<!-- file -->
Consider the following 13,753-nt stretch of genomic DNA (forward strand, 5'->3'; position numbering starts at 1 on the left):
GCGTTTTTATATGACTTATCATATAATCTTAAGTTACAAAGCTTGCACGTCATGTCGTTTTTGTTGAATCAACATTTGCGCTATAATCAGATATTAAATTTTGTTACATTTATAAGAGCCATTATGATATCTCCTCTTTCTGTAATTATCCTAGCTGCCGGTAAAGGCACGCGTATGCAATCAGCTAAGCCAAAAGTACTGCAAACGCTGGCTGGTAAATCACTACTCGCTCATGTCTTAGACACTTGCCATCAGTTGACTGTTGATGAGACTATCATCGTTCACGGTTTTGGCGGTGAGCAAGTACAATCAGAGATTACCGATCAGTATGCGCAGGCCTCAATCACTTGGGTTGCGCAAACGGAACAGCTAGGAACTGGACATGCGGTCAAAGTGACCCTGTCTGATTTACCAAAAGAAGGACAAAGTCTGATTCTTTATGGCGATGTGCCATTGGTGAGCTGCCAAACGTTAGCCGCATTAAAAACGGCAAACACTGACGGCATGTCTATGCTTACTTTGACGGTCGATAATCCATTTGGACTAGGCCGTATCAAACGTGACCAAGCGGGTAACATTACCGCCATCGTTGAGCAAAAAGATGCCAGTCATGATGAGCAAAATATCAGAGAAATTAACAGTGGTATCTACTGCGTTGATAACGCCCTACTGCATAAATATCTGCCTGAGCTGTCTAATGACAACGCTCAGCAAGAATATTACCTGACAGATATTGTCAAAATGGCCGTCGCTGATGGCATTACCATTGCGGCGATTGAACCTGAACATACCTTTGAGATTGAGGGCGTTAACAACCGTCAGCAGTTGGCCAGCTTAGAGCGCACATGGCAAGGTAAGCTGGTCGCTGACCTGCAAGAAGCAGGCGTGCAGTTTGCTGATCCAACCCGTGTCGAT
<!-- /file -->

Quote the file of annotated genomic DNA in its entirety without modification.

Consider the following 13,753-nt stretch of genomic DNA (forward strand, 5'->3'; position numbering starts at 1 on the left):
GCGTTTTTATATGACTTATCATATAATCTTAAGTTACAAAGCTTGCACGTCATGTCGTTTTTGTTGAATCAACATTTGCGCTATAATCAGATATTAAATTTTGTTACATTTATAAGAGCCATTATGATATCTCCTCTTTCTGTAATTATCCTAGCTGCCGGTAAAGGCACGCGTATGCAATCAGCTAAGCCAAAAGTACTGCAAACGCTGGCTGGTAAATCACTACTCGCTCATGTCTTAGACACTTGCCATCAGTTGACTGTTGATGAGACTATCATCGTTCACGGTTTTGGCGGTGAGCAAGTACAATCAGAGATTACCGATCAGTATGCGCAGGCCTCAATCACTTGGGTTGCGCAAACGGAACAGCTAGGAACTGGACATGCGGTCAAAGTGACCCTGTCTGATTTACCAAAAGAAGGACAAAGTCTGATTCTTTATGGCGATGTGCCATTGGTGAGCTGCCAAACGTTAGCCGCATTAAAAACGGCAAACACTGACGGCATGTCTATGCTTACTTTGACGGTCGATAATCCATTTGGACTAGGCCGTATCAAACGTGACCAAGCGGGTAACATTACCGCCATCGTTGAGCAAAAAGATGCCAGTCATGATGAGCAAAATATCAGAGAAATTAACAGTGGTATCTACTGCGTTGATAACGCCCTACTGCATAAATATCTGCCTGAGCTGTCTAATGACAACGCTCAGCAAGAATATTACCTGACAGATATTGTCAAAATGGCCGTCGCTGATGGCATTACCATTGCGGCGATTGAACCTGAACATACCTTTGAGATTGAGGGCGTTAACAACCGTCAGCAGTTGGCCAGCTTAGAGCGCACATGGCAAGGTAAGCTGGTCGCTGACCTGCAAGAAGCAGGCGTGCAGTTTGCTGATCCAACCCGTGTCGAT